Does London Provide a True Reflection of British Culture?

Among Brits, there exists a divide between London and the rest of Britain, possibly heightened by the recent Olympic Games and the media branding of ‘Planet London.’ The divide is not one of animosity, but simply of location, size and opportunity. Britain is well-known for being a diverse nation.

For this reason, London tends not to reflect British culture fully. Britain has a number of villages, towns and cities which vary dramatically, from the South Wales valleys and its beautiful countryside, to the lively urban life in the city of Birmingham in the Midlands.

About London

London (the city) has the eighth biggest economy in Europe, ranking above Sweden, Finland and Hungary (as whole countries). The capital of the UK is the world’s most ethnically diverse population. While there are areas of deprivation, generally London holds a place on the world’s political and economic stage, which other areas of Britain cannot compare with.London is the epicentre of British politics, the royal family and with it, tourism. It is a bustling place, with similarities to other world capitals such as New York, Paris and Sydney. The transport system is heaving, the streets are full and the shops and nightlife on offer are wide and varied.

It is a young, liberal and multicultural city. Four in every 10 Londoners are between the ages of 20 and 44, which makes it an ideal city for things to do and for young professionals. The city allows a number of freedoms and due to its size and urban feel, it is renowned for its liberal attitude. It is ethnically diverse and in just one London borough (Brent), there are more black and Asian people than in the whole of Scotland. In central London, one in four people are from an ethnic minority (which compares to one in 20 in the UK as a whole).

There are a number of employment and education opportunities available in the capital city. London’s affluence can be seen in its housing market. Owning residence in London is worth nearly twice as much as the national average for homes in Britain.

London is the financial and business capital of the UK, whereas manufacturing industries tend to be placed in other areas of Britain.

It boasts amazing architecture and attracts many visitors from across the globe, thanks to its mix of modern and old – cosmopolitan city life v tradition. It boasts such attractions as the Houses of Parliament, Tower of London and Buckingham Palace. London holds a number of landmarks and is steeped in history and culture.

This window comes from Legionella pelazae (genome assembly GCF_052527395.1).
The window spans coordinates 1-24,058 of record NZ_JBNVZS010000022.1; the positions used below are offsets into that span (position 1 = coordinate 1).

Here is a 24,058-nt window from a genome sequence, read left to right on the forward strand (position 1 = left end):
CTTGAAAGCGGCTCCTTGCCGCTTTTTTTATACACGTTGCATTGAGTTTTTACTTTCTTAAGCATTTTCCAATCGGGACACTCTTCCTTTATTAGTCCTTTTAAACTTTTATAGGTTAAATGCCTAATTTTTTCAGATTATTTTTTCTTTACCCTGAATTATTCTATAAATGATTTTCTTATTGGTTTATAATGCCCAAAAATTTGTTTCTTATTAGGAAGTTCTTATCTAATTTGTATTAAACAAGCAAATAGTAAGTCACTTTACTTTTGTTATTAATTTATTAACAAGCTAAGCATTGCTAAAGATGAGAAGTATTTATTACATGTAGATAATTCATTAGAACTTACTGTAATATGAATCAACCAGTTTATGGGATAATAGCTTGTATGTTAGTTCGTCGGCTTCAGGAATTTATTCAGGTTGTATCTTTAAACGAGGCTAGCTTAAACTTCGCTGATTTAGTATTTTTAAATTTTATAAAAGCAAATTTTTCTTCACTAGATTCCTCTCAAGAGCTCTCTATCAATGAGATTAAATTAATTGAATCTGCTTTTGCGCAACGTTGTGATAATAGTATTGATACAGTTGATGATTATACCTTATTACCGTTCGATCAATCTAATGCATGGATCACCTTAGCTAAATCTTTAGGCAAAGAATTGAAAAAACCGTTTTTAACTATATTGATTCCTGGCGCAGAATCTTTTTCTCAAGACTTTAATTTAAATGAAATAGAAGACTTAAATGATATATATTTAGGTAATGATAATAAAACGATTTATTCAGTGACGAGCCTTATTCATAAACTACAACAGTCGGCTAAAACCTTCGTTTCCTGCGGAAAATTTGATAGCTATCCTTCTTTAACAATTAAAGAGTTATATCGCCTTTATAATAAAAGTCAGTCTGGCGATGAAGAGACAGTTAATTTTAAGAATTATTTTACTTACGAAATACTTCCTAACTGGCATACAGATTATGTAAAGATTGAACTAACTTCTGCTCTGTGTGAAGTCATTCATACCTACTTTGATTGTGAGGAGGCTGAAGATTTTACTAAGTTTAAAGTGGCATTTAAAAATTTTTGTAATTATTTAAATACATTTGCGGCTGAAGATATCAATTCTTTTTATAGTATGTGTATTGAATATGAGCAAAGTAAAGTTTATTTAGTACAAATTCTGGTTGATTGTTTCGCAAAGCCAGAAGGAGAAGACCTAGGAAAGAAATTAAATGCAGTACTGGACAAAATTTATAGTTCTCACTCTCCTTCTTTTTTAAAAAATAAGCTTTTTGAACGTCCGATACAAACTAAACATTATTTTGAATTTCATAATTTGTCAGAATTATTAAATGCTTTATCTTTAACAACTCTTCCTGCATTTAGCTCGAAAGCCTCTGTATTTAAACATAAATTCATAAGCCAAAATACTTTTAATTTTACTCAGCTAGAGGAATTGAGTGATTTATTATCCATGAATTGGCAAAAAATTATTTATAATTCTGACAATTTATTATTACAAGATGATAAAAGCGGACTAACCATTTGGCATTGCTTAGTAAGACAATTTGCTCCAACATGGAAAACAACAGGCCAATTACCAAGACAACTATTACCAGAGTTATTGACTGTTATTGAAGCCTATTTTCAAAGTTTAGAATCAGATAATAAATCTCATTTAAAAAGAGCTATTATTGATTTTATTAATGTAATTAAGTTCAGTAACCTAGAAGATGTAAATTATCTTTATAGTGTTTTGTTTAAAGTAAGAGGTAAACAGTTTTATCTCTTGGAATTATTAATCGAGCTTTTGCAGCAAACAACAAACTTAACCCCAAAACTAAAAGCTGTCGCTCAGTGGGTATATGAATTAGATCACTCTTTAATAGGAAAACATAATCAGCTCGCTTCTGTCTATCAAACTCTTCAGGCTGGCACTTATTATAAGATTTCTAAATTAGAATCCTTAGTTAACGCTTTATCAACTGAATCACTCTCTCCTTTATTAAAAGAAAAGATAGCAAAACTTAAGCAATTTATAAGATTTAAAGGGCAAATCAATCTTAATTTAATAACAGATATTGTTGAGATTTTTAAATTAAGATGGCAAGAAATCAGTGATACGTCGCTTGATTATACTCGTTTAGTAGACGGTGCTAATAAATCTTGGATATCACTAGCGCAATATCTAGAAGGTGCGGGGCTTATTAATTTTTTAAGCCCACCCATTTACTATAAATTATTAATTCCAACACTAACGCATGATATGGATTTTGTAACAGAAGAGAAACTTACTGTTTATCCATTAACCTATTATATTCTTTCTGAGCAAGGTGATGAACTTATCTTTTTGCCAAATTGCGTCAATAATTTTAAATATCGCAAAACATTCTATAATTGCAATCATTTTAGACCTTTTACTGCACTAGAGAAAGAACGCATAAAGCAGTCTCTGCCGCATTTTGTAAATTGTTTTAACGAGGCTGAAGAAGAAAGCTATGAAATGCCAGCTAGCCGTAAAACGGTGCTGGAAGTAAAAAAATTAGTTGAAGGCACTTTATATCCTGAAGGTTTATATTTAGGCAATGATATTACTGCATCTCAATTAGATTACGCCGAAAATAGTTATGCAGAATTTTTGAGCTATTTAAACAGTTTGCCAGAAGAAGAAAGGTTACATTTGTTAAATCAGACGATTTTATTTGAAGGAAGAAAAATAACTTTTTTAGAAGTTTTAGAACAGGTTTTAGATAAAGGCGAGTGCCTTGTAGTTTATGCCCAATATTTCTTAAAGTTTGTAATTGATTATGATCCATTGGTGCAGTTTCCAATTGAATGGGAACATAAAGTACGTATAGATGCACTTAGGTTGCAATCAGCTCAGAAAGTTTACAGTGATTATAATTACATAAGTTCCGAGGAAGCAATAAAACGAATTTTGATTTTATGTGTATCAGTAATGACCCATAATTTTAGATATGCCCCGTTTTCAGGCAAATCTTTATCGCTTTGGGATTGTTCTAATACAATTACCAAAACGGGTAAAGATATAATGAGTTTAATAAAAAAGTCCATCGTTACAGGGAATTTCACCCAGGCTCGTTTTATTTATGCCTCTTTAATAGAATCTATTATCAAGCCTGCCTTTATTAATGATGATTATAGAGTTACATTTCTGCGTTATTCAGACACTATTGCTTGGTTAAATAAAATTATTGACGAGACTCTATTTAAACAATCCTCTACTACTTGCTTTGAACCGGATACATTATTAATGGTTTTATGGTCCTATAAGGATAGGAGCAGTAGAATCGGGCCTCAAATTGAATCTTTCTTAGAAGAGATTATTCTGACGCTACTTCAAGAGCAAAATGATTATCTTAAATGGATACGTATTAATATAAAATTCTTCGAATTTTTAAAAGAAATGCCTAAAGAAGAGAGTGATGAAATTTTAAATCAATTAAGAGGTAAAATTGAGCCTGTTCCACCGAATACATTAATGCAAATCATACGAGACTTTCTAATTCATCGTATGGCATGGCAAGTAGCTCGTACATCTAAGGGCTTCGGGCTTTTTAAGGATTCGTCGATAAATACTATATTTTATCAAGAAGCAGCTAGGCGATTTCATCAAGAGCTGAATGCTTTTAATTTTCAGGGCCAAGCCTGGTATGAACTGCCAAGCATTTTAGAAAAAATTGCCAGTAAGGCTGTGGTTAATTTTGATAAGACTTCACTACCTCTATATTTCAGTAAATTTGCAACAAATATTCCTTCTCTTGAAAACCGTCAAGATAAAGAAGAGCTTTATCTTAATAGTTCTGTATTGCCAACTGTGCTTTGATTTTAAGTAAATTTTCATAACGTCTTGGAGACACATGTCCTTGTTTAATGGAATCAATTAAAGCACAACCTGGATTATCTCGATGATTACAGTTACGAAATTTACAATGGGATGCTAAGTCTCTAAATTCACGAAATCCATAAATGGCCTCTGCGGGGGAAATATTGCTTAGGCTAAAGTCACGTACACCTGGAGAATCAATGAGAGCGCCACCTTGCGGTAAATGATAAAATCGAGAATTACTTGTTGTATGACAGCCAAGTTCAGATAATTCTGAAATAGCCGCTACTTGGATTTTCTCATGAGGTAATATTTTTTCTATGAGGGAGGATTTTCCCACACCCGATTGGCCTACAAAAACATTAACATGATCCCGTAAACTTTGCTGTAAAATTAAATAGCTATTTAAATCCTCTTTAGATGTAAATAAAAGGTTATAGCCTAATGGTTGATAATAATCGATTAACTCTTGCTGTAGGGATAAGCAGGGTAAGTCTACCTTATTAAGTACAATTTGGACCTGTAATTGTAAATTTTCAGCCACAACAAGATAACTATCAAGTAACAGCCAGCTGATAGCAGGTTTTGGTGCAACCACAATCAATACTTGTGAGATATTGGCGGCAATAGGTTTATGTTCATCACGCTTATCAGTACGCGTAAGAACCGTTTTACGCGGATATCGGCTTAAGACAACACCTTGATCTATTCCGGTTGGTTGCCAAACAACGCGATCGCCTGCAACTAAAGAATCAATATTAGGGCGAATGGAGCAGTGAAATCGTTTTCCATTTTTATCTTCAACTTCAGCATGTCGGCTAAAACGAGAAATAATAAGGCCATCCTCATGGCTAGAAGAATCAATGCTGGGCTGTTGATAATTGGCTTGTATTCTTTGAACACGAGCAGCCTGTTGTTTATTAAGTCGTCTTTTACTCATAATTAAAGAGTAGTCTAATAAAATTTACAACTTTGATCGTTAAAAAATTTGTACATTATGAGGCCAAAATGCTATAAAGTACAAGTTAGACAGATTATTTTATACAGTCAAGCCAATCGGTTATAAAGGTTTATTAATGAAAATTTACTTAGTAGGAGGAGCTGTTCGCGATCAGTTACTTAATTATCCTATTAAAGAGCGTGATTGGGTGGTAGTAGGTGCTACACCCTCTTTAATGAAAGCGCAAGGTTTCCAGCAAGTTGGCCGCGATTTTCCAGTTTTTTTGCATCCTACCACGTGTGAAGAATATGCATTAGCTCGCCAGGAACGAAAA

Other parts of Britain

Simply due to the vast number of people residing in London (and visiting), it shows all angles of British life, but is, in a way, different from the rest of Britain due to its capital status and unique history. Britain also boasts forests, beaches and mountains that you won’t find in London.

London has the largest population in Britain by a long way with 7,074,262. Birmingham has the next highest population with a count of 1,020,589 and is followed by Leeds with 726,939.

Every city in Britain has a unique feel to it, perhaps because of its dialect, size or background. While people in various parts of Britain feel an affinity with being ‘British,’ they are also proud to be from their unique and individual areas.

British highlights

Tourists who visit Britain would be missing much of its charm if they were to only visit London. While London has some lovely parks (such as Hyde Park), some areas of Britain benefit from outstanding scenery and beauty, and some of the other leading UK cities have a number of attractions. British highlights include:

– The beautiful Lake District, with its mountains and lakes and English traditional town and villages.
– The highest peaks and beautiful mountain ranges including Snowdonia (Wales), Ben Nevis (Scotland) and Scaffel Pike (England).
– The vibrant cities of Cardiff, Brighton and Manchester, which offer quirky shops and a lively nightlife.
– The amazing beaches and coastlines, including the surf capital Newquay (Cornwall).
– Quaint historical towns and cities including York, Canterbury and Oxford.

The scenery in these examples contribute to a great quality of life and although the weather is not always ideal conditions to appreciate the great outdoors, many tourists and expats who venture outside of London, see many breath-taking sights and attractions. While some of these areas do not offer the same financial/employment opportunities as London, they are part and parcel of what British culture has to offer.